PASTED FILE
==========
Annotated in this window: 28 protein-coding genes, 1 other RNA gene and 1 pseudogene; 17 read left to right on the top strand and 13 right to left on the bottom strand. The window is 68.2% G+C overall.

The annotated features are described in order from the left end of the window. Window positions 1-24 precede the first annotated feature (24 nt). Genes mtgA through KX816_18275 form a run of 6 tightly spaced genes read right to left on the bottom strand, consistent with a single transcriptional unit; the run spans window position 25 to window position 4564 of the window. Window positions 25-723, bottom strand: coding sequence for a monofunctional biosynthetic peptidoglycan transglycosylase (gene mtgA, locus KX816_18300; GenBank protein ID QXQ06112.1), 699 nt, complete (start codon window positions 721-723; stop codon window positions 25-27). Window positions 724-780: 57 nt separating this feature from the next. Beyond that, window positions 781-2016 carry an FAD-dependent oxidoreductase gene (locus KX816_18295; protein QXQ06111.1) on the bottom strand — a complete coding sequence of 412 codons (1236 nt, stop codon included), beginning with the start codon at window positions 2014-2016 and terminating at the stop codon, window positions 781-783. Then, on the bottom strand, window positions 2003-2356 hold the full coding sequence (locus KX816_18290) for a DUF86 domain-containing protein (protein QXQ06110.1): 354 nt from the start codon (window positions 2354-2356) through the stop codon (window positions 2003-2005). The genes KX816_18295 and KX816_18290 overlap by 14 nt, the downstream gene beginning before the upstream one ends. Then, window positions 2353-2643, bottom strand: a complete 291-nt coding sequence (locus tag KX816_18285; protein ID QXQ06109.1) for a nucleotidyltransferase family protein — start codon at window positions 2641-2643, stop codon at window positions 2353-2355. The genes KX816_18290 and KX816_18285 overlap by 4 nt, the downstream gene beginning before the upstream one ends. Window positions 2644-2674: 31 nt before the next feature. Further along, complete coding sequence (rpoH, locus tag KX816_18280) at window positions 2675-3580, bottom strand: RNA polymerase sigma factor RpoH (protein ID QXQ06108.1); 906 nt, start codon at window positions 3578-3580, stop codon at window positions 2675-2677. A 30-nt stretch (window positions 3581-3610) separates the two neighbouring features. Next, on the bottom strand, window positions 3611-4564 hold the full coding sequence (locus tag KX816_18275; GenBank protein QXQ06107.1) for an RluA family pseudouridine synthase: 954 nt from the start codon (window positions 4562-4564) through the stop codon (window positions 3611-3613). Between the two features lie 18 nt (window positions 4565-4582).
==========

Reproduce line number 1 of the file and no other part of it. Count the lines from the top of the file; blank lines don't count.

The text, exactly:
Annotated in this window: 28 protein-coding genes, 1 other RNA gene and 1 pseudogene; 17 read left to right on the top strand and 13 right to left on the bottom strand. The window is 68.2% G+C overall.